Clean Code API – Part 1
This post, was originally posted on kudocode.me and written by Marius Pruis, Senior Developer at Haefele Software. The purpose of the architecture is to modularise, isolate and control the flow of general components like authentication, authorization, validation, execution, error handling, basic auditing and responses using SOLID principles and clean code techniques. The architecture provides existing components as well as the ability to implement custom concrete components. It allows the developer to plug and play these components using the provided interfaces, abstractions and patterns. The architecture also controls the flow of the concrete components.
Below is an overview of the API architecture and each component highlighted in green as seen on the high-level sequence diagram below. These components (highlighted in green) are implemented by the developer utilizing the architecture in a normal development life cycle. The abstracted classes are provided by the framework and can be replaced for further customization.
High-level sequence diagram:
- Web API Controller
- Request DTO (TRequestDto)
- Result DTO (TOut)
- Concrete Authorization Handler
- Concrete Validation Handler
- Concrete Worker Handler
1. THE CONTROLLER
- IExecutionPipeline (Execution Pipeline)
- Request DTO (TRequestDto)
- Response DTO
The controller can be decorated with a TokenAuthenticationAttribute for authentication. The attribute extracts a JWT Authentication token from the request header to identify the user posting the request. A new Application User Context (IApplicationUserContext) is resolved from the IOC container and updated with the authenticated users information (groups and roles) for authorization. The implementation of the IApplicationUserContext is available to the concrete handlers for authorization and other use by injecting the interface into the constructors.
The controller method accepts a request DTO as a parameter. The object is referred to as a request DTO because it ultimately requests some action or result from the API and contains information the API needs to execute the request. The GetOne method in the example above accepts the request DTO GetLeadDto, implying we are requesting to fetch a single lead. We use objects because we can extend them with new properties without changing the signature of the method and preventing the risk parameters increasing.
The interface IExecutionPipeline injected into the constructor is responsible for managing the execution of the concrete handlers. The responsibility includes a single place to catch handled and unhandled exceptions as well as logging the exceptions and tracking the execution process. This removes the burden from concrete implementations. Exceptions thrown are caught in a single place, processed and added to the IApiResponseContextDto<TOut>.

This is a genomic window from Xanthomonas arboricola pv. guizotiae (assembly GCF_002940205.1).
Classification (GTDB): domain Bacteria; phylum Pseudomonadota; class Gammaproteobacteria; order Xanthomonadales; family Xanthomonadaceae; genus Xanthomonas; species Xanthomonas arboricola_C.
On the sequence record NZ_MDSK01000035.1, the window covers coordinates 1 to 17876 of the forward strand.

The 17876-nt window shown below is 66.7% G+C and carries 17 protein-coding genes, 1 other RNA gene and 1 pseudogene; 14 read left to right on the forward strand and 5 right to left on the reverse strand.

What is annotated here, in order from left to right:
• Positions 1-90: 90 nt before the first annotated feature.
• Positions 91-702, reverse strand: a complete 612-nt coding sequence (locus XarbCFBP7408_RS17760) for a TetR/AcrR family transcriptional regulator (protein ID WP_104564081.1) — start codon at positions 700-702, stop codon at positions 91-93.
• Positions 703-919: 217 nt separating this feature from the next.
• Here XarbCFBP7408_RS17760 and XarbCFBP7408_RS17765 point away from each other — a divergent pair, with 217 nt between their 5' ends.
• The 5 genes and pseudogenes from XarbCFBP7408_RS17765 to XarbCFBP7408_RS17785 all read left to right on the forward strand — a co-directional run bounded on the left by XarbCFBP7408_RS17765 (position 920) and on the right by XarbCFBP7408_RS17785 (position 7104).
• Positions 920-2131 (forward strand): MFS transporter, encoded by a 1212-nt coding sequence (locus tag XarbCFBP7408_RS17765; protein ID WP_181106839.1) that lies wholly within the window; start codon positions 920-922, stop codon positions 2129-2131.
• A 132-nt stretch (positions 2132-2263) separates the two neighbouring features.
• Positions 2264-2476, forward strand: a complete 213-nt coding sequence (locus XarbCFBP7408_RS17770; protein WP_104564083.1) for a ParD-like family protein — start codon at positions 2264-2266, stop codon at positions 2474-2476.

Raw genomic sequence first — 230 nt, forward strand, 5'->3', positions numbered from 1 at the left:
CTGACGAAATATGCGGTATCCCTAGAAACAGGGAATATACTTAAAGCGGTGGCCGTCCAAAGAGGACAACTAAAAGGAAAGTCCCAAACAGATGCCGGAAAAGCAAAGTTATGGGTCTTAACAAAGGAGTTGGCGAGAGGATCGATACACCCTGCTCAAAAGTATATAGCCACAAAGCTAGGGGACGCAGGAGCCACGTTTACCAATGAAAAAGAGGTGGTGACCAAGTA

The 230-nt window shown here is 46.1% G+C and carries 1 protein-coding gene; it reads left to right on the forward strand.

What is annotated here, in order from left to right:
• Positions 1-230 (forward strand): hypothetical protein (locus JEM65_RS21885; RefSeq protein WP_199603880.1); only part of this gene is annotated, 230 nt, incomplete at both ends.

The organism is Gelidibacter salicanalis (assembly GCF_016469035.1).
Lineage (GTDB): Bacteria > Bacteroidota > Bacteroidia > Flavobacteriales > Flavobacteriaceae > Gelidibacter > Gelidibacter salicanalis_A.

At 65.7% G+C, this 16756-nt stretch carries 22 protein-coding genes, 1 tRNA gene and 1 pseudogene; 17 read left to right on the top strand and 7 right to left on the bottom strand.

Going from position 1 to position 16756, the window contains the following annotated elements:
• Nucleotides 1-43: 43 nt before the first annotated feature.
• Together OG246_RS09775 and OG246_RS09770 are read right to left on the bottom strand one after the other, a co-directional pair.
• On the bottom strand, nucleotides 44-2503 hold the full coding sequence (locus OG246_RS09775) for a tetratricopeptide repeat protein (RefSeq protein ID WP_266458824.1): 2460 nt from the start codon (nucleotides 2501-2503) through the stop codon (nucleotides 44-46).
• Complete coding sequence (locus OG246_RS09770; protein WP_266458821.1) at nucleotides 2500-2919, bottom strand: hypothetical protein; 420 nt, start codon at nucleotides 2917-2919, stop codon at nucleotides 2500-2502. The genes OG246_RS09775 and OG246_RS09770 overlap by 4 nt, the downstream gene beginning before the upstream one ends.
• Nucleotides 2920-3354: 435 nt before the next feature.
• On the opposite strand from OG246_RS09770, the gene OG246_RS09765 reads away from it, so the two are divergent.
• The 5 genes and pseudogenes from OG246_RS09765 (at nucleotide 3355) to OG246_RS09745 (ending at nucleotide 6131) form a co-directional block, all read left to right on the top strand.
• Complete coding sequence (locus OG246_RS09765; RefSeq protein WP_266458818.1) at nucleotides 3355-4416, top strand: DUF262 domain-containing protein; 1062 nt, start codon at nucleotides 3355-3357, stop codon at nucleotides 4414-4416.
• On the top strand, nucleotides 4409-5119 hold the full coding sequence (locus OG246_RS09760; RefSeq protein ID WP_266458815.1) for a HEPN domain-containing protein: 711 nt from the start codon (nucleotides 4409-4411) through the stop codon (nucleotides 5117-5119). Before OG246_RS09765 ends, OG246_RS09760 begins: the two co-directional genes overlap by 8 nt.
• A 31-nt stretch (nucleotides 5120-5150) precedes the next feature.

The controller methods are thin to the degree that each method can be implemented using a single line of code. The line of code calls the Execute method on the IExecutionPipeline interface with two generic type parameters and the Request DTO. In the example above the first type parameter is the type of the request DTO (TRequestDto:GetLeadDto), the second type parameter is the type of the result expected back (TOut:LeadDto) and the last parameter is the request DTO passed into the controller method.
The execute method will return an implementation of IApiResponseContextDto where T is the expected result LeadDto (the second type parameter of the Execute function). The IApiResponseContextDto is a consistent response containing information whether a request was successful or unsuccessful. The response contains the Result (LeadDto) of type T and a list of Messages that contain any validation errors, errors or notifications.
2. THE CONCRETE HANDLERS
The three concrete handlers mentioned in developer components above, each implement a specific abstract handler that allows the Execution Pipeline to resolve the implementations and execute them on our behalf. Each handler has a single responsibility. Each of the three handler types has a context associated with it that is available to the developer through the property Context on the concrete handler. This context is initialized by the Execution Pipeline and passed into each handler using a context interface specific to the handler type. The interfaces control which properties are exposed to a specific handler. The context is initialized once and passed from one handler to the next, maintaining a single context throughout the execution. This allows us to separate the state maintained by the context from the implementation and abstraction. The IExecutionPipelineContext is used with the Execution Pipeline and inherits all other context interfaces.